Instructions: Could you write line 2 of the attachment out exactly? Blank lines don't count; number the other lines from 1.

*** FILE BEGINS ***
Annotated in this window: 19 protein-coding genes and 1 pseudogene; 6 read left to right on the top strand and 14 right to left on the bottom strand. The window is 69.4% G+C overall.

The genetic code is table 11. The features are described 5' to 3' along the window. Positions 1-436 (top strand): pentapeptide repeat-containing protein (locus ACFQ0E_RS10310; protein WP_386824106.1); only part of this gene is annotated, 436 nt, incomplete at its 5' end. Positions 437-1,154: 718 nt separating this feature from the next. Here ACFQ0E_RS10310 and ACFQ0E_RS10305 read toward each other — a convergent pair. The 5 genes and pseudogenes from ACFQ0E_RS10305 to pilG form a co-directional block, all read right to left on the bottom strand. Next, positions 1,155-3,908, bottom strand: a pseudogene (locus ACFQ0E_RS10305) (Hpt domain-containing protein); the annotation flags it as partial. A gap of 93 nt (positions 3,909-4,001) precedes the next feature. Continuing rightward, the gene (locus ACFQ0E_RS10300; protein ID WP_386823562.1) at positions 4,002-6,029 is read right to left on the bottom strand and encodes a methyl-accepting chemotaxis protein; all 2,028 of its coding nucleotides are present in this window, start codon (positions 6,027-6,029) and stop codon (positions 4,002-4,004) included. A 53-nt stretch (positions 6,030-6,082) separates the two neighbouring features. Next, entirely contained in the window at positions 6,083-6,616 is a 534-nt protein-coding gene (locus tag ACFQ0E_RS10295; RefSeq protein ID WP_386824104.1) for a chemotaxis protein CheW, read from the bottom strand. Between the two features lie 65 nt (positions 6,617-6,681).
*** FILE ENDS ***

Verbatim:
The genetic code is table 11. The features are described 5' to 3' along the window. Positions 1-436 (top strand): pentapeptide repeat-containing protein (locus ACFQ0E_RS10310; protein WP_386824106.1); only part of this gene is annotated, 436 nt, incomplete at its 5' end. Positions 437-1,154: 718 nt separating this feature from the next. Here ACFQ0E_RS10310 and ACFQ0E_RS10305 read toward each other — a convergent pair. The 5 genes and pseudogenes from ACFQ0E_RS10305 to pilG form a co-directional block, all read right to left on the bottom strand. Next, positions 1,155-3,908, bottom strand: a pseudogene (locus ACFQ0E_RS10305) (Hpt domain-containing protein); the annotation flags it as partial. A gap of 93 nt (positions 3,909-4,001) precedes the next feature. Continuing rightward, the gene (locus ACFQ0E_RS10300; protein ID WP_386823562.1) at positions 4,002-6,029 is read right to left on the bottom strand and encodes a methyl-accepting chemotaxis protein; all 2,028 of its coding nucleotides are present in this window, start codon (positions 6,027-6,029) and stop codon (positions 4,002-4,004) included. A 53-nt stretch (positions 6,030-6,082) separates the two neighbouring features. Next, entirely contained in the window at positions 6,083-6,616 is a 534-nt protein-coding gene (locus tag ACFQ0E_RS10295; RefSeq protein ID WP_386824104.1) for a chemotaxis protein CheW, read from the bottom strand. Between the two features lie 65 nt (positions 6,617-6,681).